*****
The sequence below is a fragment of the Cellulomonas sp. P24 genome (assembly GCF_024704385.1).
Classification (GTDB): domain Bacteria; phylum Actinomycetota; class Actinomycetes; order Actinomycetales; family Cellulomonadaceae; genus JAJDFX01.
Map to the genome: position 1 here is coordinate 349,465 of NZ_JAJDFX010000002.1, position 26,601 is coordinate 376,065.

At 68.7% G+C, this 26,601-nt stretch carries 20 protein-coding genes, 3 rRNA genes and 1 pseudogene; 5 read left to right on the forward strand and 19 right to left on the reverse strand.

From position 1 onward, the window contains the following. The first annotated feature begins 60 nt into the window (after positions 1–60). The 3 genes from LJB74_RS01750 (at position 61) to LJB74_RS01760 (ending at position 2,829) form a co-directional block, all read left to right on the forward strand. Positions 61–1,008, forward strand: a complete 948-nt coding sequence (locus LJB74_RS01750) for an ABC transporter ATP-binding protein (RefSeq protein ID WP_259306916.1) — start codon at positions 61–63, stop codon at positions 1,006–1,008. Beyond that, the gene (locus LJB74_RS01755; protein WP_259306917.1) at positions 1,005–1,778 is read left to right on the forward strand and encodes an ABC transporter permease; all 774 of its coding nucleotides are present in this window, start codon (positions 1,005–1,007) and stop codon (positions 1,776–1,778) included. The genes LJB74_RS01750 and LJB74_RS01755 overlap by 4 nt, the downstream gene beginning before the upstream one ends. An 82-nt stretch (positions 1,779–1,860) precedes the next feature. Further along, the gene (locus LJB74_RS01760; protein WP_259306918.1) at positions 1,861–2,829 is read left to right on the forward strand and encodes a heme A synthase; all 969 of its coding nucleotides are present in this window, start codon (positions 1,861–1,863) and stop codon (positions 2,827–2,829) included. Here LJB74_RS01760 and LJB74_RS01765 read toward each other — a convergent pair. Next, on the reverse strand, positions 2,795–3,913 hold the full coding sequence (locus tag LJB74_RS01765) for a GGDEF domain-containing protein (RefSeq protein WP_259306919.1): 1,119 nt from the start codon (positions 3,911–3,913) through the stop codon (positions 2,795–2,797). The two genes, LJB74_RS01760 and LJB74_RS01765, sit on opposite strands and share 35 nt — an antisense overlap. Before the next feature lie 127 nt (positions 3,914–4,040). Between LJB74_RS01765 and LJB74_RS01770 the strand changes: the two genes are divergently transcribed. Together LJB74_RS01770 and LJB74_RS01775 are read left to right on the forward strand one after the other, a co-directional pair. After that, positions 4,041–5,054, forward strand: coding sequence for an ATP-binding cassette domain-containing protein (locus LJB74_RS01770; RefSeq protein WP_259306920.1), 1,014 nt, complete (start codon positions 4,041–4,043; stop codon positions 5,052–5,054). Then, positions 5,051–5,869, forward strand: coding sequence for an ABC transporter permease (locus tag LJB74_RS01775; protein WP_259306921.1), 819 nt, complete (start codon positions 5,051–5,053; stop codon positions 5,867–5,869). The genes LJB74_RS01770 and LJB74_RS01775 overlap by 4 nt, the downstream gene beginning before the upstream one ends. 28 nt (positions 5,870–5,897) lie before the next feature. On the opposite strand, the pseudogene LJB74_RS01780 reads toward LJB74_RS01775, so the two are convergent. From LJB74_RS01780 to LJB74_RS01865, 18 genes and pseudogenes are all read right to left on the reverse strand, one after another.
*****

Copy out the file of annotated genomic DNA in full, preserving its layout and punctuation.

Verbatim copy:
The sequence below is a fragment of the Cellulomonas sp. P24 genome (assembly GCF_024704385.1).
Classification (GTDB): domain Bacteria; phylum Actinomycetota; class Actinomycetes; order Actinomycetales; family Cellulomonadaceae; genus JAJDFX01.
Map to the genome: position 1 here is coordinate 349,465 of NZ_JAJDFX010000002.1, position 26,601 is coordinate 376,065.

At 68.7% G+C, this 26,601-nt stretch carries 20 protein-coding genes, 3 rRNA genes and 1 pseudogene; 5 read left to right on the forward strand and 19 right to left on the reverse strand.

From position 1 onward, the window contains the following. The first annotated feature begins 60 nt into the window (after positions 1–60). The 3 genes from LJB74_RS01750 (at position 61) to LJB74_RS01760 (ending at position 2,829) form a co-directional block, all read left to right on the forward strand. Positions 61–1,008, forward strand: a complete 948-nt coding sequence (locus LJB74_RS01750) for an ABC transporter ATP-binding protein (RefSeq protein ID WP_259306916.1) — start codon at positions 61–63, stop codon at positions 1,006–1,008. Beyond that, the gene (locus LJB74_RS01755; protein WP_259306917.1) at positions 1,005–1,778 is read left to right on the forward strand and encodes an ABC transporter permease; all 774 of its coding nucleotides are present in this window, start codon (positions 1,005–1,007) and stop codon (positions 1,776–1,778) included. The genes LJB74_RS01750 and LJB74_RS01755 overlap by 4 nt, the downstream gene beginning before the upstream one ends. An 82-nt stretch (positions 1,779–1,860) precedes the next feature. Further along, the gene (locus LJB74_RS01760; protein WP_259306918.1) at positions 1,861–2,829 is read left to right on the forward strand and encodes a heme A synthase; all 969 of its coding nucleotides are present in this window, start codon (positions 1,861–1,863) and stop codon (positions 2,827–2,829) included. Here LJB74_RS01760 and LJB74_RS01765 read toward each other — a convergent pair. Next, on the reverse strand, positions 2,795–3,913 hold the full coding sequence (locus tag LJB74_RS01765) for a GGDEF domain-containing protein (RefSeq protein WP_259306919.1): 1,119 nt from the start codon (positions 3,911–3,913) through the stop codon (positions 2,795–2,797). The two genes, LJB74_RS01760 and LJB74_RS01765, sit on opposite strands and share 35 nt — an antisense overlap. Before the next feature lie 127 nt (positions 3,914–4,040). Between LJB74_RS01765 and LJB74_RS01770 the strand changes: the two genes are divergently transcribed. Together LJB74_RS01770 and LJB74_RS01775 are read left to right on the forward strand one after the other, a co-directional pair. After that, positions 4,041–5,054, forward strand: coding sequence for an ATP-binding cassette domain-containing protein (locus LJB74_RS01770; RefSeq protein WP_259306920.1), 1,014 nt, complete (start codon positions 4,041–4,043; stop codon positions 5,052–5,054). Then, positions 5,051–5,869, forward strand: coding sequence for an ABC transporter permease (locus tag LJB74_RS01775; protein WP_259306921.1), 819 nt, complete (start codon positions 5,051–5,053; stop codon positions 5,867–5,869). The genes LJB74_RS01770 and LJB74_RS01775 overlap by 4 nt, the downstream gene beginning before the upstream one ends. 28 nt (positions 5,870–5,897) lie before the next feature. On the opposite strand, the pseudogene LJB74_RS01780 reads toward LJB74_RS01775, so the two are convergent. From LJB74_RS01780 to LJB74_RS01865, 18 genes and pseudogenes are all read right to left on the reverse strand, one after another.